In the bleak midwinter, frosty wind made moan,
Earth stood hard as iron, water like a stone;*
Well, I wouldn’t describe the ice as ‘stone’-like exactly, more like a brittle glaze in these climate-warmed times. A wafer-like shelf that could never carry the weight of a man (certainly not a man of my current girth), but, while it lasted, has served as a temporary gull magnet.
In the fading light, the diminished promontory of ice blurred the horizons between water in its liquid and solid states, and also between the ‘elements’ (archaic, not chemic) of water and air. As I stood on a pavement (yes, pavement) with the drizzle distorting my binocular’d view, everything took on a one-dimensional blackness. A void only punctuated by the white and grey of gulls with the odd smudge from a brownish juvenile.
One of the punctuation marks in the photo above is an Eastern visitor, a 3rd-winter Caspian Gull. First spotted by Stuart Fisher on ‘Eagle Pond’, and now much photographed by the London gull specialists, including our very own Patch Cowboy. I found out after the fact that the crisp shots taken by these guys – showing every mid-moult feather in all its glory – owe something to cheap bread being used as a lure. All’s fair in birding, love, and war I suppose.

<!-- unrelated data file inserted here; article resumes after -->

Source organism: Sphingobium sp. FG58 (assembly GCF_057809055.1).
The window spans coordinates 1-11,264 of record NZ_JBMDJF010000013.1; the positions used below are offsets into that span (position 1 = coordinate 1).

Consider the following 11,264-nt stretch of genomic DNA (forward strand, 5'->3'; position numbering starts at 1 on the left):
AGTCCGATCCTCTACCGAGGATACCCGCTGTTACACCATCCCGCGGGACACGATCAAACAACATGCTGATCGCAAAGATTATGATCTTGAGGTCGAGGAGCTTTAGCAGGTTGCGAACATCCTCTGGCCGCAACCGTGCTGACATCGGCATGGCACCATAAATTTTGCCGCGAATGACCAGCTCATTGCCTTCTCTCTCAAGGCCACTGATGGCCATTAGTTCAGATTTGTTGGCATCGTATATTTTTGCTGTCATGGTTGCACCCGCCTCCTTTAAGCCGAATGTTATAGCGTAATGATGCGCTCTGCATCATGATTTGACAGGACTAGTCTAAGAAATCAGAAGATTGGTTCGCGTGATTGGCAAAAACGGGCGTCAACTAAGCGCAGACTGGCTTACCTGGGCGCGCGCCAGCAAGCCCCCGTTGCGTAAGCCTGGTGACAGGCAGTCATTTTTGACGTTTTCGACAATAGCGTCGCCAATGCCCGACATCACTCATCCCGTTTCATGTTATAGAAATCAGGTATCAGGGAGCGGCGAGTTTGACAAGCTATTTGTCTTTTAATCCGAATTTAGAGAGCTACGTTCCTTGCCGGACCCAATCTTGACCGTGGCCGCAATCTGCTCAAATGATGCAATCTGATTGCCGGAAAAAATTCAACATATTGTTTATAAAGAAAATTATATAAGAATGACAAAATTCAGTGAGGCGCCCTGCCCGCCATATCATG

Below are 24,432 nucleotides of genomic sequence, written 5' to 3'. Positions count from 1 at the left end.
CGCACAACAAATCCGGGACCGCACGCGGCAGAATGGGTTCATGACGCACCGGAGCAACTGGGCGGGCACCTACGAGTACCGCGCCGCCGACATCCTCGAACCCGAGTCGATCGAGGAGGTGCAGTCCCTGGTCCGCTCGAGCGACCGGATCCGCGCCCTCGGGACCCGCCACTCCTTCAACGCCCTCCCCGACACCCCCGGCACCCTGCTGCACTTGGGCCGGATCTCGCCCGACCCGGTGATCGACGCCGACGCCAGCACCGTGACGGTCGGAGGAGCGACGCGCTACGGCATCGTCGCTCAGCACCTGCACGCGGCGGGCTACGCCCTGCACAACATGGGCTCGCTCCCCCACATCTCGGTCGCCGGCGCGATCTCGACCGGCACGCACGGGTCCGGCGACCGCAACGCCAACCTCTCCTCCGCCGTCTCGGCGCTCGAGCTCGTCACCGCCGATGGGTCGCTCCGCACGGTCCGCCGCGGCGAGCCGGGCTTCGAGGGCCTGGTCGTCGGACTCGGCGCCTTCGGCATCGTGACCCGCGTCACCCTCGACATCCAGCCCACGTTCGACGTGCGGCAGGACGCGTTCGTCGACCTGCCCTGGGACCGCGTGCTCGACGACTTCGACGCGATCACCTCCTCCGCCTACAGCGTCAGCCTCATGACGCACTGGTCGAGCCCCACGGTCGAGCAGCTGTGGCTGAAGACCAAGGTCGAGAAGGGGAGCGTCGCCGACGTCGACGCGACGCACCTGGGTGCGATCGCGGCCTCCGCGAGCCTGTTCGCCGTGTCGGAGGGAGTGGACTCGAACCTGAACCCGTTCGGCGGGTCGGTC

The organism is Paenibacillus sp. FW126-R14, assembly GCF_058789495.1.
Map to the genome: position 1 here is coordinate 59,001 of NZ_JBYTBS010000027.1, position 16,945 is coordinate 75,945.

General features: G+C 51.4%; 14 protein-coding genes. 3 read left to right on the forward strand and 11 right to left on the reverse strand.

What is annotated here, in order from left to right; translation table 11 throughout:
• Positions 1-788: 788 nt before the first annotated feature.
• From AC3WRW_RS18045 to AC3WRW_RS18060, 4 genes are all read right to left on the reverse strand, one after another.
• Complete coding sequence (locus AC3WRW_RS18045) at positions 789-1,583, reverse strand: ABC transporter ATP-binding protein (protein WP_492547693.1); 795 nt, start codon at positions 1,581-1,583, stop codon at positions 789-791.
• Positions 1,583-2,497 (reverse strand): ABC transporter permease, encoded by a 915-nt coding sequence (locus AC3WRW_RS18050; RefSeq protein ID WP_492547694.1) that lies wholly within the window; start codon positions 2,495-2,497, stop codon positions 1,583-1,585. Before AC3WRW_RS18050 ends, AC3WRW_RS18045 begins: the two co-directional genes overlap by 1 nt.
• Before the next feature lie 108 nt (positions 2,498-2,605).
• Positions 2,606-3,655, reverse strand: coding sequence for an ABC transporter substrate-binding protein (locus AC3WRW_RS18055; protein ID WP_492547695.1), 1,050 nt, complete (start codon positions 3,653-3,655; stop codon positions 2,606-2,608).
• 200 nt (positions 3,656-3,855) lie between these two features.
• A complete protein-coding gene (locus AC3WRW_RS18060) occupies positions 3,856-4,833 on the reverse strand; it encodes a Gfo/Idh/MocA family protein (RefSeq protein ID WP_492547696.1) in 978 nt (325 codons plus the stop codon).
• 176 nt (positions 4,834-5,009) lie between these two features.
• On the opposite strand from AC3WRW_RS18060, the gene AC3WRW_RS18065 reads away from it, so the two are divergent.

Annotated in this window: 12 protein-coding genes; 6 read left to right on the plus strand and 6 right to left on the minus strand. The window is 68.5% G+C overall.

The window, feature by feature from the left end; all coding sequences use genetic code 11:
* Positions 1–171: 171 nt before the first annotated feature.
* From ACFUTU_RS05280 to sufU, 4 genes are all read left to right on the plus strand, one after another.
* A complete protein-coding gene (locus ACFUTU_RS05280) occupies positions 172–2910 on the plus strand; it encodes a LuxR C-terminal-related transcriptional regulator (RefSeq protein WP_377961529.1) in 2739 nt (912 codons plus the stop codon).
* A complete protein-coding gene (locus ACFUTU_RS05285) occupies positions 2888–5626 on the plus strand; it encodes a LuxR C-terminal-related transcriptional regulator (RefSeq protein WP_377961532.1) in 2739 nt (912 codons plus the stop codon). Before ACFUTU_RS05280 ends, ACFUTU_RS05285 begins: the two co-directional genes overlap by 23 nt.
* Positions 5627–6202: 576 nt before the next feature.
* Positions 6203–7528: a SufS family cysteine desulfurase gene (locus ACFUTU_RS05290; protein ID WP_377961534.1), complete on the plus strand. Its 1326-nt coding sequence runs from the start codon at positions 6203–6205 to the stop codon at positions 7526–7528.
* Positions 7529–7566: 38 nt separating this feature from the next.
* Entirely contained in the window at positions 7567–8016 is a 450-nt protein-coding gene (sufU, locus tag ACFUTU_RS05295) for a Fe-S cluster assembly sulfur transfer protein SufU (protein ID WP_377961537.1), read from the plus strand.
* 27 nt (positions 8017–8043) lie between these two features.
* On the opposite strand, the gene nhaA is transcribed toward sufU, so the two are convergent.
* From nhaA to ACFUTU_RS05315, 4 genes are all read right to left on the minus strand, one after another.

When I saw the Casp, it was not yawning down bread, but rather gnawing on a bone on top of the ice on the other side of the lake. The grainy, cropped, resulting pictures attest… but it is still the closest I have seen this species to my Patch, having missed a younger bird last year.
The Eagle Pond in Snaresbrook is a frontier on a neighbouring patch to ours; the Leyton Flats.
This Casp is not the only sub-adult gull I have snapped recently. My micro-patch water gauge yielded a new tick for me the other week in the brief spell of snow that we had; a Herring Gull (now the fourth gull to have graced the post for me, found in the same order as how common they are on the Patch: BHG, Common, LBBG, Herring…).
With the snow and drizzle, the seemingly constant water level on Jubilee Pond has finally started to creep up.
*In the bleak midwinter, Christina Rossetti